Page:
Friday, October 29, 2021

Squid Flicks: Star Trek VI: The Undiscovered Country

Title: Star Trek VI: The Undiscovered Country
Director: Nicholas Meyer
Original Release: December 6, 1991
My Overall Rating: 4 stars out of 5

Just a month and a half after the death of Star Trek creator Gene Roddenberry, the franchise's sixth motion picture was released.  It was the last film to include the entire principal cast of the original series.  After the unmitigated disaster of film #5, The Final Frontier, and with the continuing success of The Next Generation, the old guard needed a win.  

Meanwhile, the broader world was facing seismic change.  The Soviet Union dissolved in 1991.  The Cold War was over.  The geo-political landscape upon which Star Trek was built was no more.  Future stories would reflect newly prominent realities.  But first, one more tale to acknowledge the transition.

The Klingon Empire is in decline.  The destruction of the moon Praxis has brought matters to a crisis point.  War with the Federation is no longer sustainable so peace is sought.  The Enterprise runs to greet their new friends but a conspiracy is afoot.  Not everyone is so keen on peace.

The Undiscovered Country is solid Trek.  The regulars are at the top of their game and the supporting cast - including Kim Catrell, Christopher Plummer, Mark Lenard, Brock Peters, Michael Dorn and Christian Slater - is probably the strongest we've seen in a Star Trek movie so far.  It doesn't have the obvious broader appeal of #4, The Voyage Home, but it's not as goofy either.  

There is a knock against this movie and it's not easily dismissed.  The mistrust of the Klingons by many, including our dear Captain Kirk, is seen by some as having uncomfortable racist overtones.  Going all the way back to the first Klingon episode, "Errand of Mercy," the antagonism towards them has always been petty.  Even the Romulans always seem to engender grudging respect in the end.  But a lot of the rhetoric in The Undiscovered Country is downright hateful.  Chekov's "Guess who's coming to dinner" line - a reference to the 1967 Sidney Poitier film about two families confronting the prospect of interracial marriage - was supposed to be Uhura's but Nichelle Nichols refused to say it.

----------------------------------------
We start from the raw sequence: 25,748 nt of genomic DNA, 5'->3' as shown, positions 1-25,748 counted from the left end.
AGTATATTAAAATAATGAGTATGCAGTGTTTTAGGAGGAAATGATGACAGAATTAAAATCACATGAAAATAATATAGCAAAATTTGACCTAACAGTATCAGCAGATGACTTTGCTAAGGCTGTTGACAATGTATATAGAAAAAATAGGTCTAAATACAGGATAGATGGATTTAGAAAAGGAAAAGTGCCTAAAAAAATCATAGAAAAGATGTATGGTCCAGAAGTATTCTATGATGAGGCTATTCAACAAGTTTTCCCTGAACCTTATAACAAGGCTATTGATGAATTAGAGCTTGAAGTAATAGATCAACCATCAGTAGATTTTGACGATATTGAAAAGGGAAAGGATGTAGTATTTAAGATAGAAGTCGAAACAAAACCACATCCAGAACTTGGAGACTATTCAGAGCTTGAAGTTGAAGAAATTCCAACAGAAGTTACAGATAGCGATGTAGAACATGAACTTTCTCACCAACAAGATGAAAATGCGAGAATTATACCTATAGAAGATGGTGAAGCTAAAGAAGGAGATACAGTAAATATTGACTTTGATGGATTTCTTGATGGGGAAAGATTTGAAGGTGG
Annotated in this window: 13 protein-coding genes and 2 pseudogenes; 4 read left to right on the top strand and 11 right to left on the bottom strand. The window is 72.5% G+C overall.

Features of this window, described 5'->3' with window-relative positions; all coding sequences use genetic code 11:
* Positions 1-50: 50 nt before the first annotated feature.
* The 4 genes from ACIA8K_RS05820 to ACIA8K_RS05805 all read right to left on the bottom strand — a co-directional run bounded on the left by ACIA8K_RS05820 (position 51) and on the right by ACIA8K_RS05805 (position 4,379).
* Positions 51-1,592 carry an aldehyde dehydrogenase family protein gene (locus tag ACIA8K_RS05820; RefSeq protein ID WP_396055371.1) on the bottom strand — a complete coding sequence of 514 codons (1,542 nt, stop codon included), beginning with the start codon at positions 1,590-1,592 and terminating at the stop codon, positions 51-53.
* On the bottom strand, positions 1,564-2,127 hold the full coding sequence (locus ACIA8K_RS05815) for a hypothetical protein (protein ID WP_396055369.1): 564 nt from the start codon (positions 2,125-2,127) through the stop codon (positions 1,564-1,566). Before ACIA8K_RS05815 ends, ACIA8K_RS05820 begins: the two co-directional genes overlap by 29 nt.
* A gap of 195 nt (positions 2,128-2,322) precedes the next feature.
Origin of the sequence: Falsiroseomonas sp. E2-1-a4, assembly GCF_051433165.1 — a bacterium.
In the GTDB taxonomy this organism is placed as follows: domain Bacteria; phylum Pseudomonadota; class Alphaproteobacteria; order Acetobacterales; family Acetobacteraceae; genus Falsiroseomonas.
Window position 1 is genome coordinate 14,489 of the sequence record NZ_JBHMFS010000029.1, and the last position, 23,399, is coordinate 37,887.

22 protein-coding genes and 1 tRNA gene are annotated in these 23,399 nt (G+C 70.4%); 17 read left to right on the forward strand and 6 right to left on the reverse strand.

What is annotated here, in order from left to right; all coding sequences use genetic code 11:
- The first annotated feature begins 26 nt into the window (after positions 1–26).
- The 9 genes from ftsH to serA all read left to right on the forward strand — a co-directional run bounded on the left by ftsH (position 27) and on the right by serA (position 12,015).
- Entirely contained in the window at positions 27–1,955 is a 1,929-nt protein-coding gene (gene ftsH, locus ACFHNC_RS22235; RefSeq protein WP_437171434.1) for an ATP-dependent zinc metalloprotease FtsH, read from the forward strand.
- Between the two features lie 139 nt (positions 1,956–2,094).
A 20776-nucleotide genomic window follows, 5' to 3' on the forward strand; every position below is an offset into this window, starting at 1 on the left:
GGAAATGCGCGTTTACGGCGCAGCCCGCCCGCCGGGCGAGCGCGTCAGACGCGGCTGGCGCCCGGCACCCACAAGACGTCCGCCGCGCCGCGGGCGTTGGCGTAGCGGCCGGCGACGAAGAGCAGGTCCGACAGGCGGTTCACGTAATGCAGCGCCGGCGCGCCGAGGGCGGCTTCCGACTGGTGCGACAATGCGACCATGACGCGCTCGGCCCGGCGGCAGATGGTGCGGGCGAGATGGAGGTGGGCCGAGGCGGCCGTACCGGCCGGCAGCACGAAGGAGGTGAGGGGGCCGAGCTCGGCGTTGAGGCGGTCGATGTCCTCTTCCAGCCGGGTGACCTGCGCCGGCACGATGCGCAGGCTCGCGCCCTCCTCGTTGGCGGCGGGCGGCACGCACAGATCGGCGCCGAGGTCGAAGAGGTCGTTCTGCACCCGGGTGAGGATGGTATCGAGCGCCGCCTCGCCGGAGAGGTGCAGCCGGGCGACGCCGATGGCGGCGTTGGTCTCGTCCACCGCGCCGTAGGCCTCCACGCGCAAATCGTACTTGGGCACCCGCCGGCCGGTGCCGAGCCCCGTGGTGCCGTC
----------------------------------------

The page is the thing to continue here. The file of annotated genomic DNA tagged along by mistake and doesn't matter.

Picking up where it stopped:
Are such attitudes realistic in light of real world parallels?  Of course.  But Trek is supposed to be better than reality when it comes to confronting the other.  As it turns out, even our heroes have their limits.

The script is riddled with Shakespeare quotes, including the title itself which derives from Hamlet.  Plummer's character Chang, in particular, is quite fond of The Bard.  But the movie's most intriguing literary allusion comes in a Spock line: "An ancestor of mine maintained that if you eliminate the impossible, whatever remains, however improbable, must be the truth."  This is, of course, a famous Sherlock Holmes quip.  The speculation: is Spock claiming kinship with Holmes himself or with his author, Sir Arthur Conan Doyle?  For what it's worth, my money's on Doyle, though the idea of two fictional characters being related to each other is certainly fun to ponder.

The moment of truth, my rankings of the six original cast Star Trek films:
  1. Star Trek II: The Wrath of Khan
  2. Star Trek VI: The Undiscovered Country
  3. Star Trek IV: The Voyage Home
  4. Star Trek III: The Search for Spock
  5. Star Trek: The Motion Picture
  6. Star Trek V: The Final Frontier
I'm not offering an especially adventurous perspective here.  In fact, my rankings match the Rotten Tomatoes aggregates exactly.  I'll be interested to see how subsequent movies measure up.


  1. I remember liking this one but feeling like it wasn't really movie level. I felt like I had watched an episode of the series, not gone to a bogger event. I don't know. Maybe that's praise? I haven't watched it since it came out.
    Without re-watching, my rankings would be completely different, except maybe for this one. It might still get the #2 spot but, as a story, I've always felt the first movie was the best. It's philosophically Trek.

    1. I've heard that criticism of some of the movies. I like the ones that feel like episodes but I suppose I understand the objection. A movie should feel like something special.